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News Story Asserts Romney 'Overly Polished and Occasionally Robotic'

Ashley Parker, sounding more like a columnist than a campaign trail reporter: "Mitt Romney - he of the inscrutable, overly polished and occasionally robotic mien - is striving mightily to humanize himself just three weeks before the first round of voting begins."

New York Times reporter Ashley Parker, on the Mitt Romney beat, again got snide and personal with the 'robotic' candidate in the lead to Wednesday's "Political Memo" from the campaign trail in New Hampshire, 'As Rivalry Tightens, Romney Is Reflective.'


Mitt Romney - he of the inscrutable, overly polished and occasionally robotic mien - is striving mightily to humanize himself just three weeks before the first round of voting begins. And that means no topic, be it his experience with humble toilets ('a bucket affair') or his faith, is off limits.


Four years ago, Mr. Romney rarely talked of his Mormon faith during his presidential campaign, but in recent days Mr. Romney has invoked his time as a missionary and church pastor when asked to explain how he, a man whose net worth is estimated at $200 million, can relate to the everyday concerns of average Americans.


At the Republican debate Saturday night, the candidates were asked to recall when a financial strain had forced them to cut back on a necessity. While many of those onstage talked about their humble upbringings, Mr. Romney, the son of a governor, began by acknowledging, 'I didn't grow up poor. And if somebody is looking for someone who's grown up with that background, I'm not the person.'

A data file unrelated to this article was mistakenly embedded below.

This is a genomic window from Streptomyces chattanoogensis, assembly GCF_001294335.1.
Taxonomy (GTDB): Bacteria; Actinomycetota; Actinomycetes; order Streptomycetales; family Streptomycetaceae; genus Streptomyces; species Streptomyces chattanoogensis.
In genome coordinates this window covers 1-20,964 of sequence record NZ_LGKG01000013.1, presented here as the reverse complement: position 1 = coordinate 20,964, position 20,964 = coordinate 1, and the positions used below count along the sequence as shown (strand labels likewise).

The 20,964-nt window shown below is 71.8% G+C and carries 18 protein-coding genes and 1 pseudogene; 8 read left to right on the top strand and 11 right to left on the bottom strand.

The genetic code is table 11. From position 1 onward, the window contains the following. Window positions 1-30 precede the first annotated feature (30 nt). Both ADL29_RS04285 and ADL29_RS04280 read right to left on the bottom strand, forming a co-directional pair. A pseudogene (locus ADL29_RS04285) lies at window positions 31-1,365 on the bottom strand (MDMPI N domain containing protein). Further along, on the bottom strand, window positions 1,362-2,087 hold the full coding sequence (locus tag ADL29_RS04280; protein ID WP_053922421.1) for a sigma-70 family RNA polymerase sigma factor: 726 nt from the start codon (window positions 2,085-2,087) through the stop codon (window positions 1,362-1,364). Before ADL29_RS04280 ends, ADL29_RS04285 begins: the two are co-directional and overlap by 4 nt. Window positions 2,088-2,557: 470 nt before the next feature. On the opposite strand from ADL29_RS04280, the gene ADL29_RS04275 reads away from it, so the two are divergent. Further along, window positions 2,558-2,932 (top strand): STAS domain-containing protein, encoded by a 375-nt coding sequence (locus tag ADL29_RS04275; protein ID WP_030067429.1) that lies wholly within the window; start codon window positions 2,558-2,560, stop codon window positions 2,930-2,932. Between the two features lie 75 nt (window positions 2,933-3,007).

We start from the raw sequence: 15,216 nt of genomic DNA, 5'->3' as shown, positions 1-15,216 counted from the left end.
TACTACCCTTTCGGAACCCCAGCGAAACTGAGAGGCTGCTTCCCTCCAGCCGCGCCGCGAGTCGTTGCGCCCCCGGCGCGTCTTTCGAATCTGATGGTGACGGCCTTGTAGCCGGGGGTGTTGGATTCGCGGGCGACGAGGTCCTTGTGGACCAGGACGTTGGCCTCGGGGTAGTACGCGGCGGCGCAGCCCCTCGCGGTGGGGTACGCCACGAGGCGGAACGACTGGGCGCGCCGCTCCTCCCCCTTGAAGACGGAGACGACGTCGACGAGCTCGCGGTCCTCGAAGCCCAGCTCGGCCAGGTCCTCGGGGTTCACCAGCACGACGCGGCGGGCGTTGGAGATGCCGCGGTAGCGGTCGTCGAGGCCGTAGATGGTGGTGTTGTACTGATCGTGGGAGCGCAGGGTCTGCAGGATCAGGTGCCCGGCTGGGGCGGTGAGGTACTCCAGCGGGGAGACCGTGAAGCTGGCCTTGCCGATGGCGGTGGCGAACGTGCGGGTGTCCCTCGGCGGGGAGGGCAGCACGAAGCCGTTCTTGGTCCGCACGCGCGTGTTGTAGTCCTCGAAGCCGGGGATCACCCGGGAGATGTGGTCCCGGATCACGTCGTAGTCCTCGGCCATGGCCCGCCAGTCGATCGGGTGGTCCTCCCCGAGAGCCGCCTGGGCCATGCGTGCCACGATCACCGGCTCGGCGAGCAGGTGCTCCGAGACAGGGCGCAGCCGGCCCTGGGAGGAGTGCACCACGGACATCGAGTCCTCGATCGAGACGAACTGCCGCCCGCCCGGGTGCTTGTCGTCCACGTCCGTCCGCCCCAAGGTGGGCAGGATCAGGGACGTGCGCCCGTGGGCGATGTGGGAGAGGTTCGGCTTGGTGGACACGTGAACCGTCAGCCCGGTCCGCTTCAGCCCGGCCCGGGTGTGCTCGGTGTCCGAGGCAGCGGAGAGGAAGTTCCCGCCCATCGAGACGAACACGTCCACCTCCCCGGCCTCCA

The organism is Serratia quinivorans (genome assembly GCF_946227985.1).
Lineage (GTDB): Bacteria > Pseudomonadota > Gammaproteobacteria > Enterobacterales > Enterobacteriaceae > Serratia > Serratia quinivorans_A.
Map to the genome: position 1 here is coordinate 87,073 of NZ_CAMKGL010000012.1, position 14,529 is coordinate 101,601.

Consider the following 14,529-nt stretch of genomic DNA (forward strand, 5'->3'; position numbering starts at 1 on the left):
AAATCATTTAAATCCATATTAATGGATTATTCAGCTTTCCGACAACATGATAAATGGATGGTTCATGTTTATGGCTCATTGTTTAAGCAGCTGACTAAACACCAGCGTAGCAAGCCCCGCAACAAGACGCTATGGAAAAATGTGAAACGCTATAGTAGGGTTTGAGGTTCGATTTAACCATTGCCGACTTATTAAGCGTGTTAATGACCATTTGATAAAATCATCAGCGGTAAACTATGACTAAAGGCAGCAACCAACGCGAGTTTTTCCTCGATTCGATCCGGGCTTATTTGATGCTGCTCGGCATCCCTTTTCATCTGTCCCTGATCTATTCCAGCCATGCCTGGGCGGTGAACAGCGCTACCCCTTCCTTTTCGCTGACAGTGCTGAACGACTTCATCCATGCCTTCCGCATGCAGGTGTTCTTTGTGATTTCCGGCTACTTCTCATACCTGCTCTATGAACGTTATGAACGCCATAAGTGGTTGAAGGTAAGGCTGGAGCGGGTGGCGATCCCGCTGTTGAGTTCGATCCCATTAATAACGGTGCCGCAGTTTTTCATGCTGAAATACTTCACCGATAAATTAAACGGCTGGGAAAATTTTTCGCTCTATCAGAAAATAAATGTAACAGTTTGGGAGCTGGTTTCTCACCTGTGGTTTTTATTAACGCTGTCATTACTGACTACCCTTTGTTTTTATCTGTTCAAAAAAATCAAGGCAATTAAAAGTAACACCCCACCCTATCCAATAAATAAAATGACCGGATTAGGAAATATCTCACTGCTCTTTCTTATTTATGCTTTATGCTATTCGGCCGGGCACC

But, he continued, experiences through his church have given him empathy and understanding for less fortunate people.

....

'You're not living high on the hog at that kind of level,' Mr. Romney said, before recounting how he and his fellow missionaries would sometimes pay a few francs to use a public shower once a week or rinse off in the kitchen with a bucket and a hose.


'A number of apartments I lived in when I was there didn't have toilets,' he said. 'We had instead the little pads on the ground. O.K., you know how that works. There was a chain behind you, it was kind of a bucket affair.'


The audience laughed at Mr. Romney's response, which seemed geared toward tackling the central problem of his campaign: Forget about having a beer with him - the rub against Mr. Romney is that people just can't quite get a read on him.

Speaking of out of touch: Romney is Mormon, a religion that prohibits alcohol, so having a beer would probably be out of the question.


Parker portrayed Romney as an out of touch rich guy in an August 24 story: 'Former Gov. Mitt Romney of Massachusetts stirred a bit of a tempest when he said on the campaign trail in Iowa that 'corporations are people, my friend.' Some called the remark tone deaf, saying it fed into the perception of him as an out-of-touch millionaire. But on the campaign trail in Keene, N.H., Mr. Romney showed no signs of distancing himself from the remarks."


On September 22, Parker used some of Romney's 'regular guy' postings on his Twitter account to further the impression of Romney as a rich phony (a tack the paper rarely employed in its coverage of liberal Democrat candidate John Edwards).